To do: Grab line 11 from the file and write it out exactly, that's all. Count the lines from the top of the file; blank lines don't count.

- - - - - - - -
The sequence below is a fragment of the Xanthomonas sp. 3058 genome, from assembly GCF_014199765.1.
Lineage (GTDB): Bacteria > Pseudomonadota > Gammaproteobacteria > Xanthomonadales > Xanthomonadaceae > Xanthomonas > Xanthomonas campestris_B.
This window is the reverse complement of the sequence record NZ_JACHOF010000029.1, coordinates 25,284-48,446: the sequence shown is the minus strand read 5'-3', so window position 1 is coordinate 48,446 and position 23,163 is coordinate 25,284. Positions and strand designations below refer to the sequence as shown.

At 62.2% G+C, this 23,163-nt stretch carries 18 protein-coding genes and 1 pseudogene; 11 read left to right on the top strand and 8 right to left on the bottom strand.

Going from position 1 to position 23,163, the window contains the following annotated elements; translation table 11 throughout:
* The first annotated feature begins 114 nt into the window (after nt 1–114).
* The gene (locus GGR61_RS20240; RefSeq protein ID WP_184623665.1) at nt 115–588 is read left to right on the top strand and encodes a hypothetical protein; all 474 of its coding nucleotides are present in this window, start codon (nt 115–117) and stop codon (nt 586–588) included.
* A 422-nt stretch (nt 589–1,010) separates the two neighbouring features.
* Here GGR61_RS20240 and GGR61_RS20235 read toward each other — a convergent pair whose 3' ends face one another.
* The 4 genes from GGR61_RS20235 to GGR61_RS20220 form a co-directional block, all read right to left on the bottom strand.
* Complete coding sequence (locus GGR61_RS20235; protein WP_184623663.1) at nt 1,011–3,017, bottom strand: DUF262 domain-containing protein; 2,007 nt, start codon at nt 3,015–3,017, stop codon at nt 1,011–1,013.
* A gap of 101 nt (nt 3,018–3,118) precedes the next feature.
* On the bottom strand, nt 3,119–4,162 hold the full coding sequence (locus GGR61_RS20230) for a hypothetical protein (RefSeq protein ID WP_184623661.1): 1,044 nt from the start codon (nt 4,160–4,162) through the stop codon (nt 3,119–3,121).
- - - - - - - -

* Complete coding sequence (locus GGR61_RS20235; protein WP_184623663.1) at nt 1,011–3,017, bottom strand: DUF262 domain-containing protein; 2,007 nt, start codon at nt 3,015–3,017, stop codon at nt 1,011–1,013.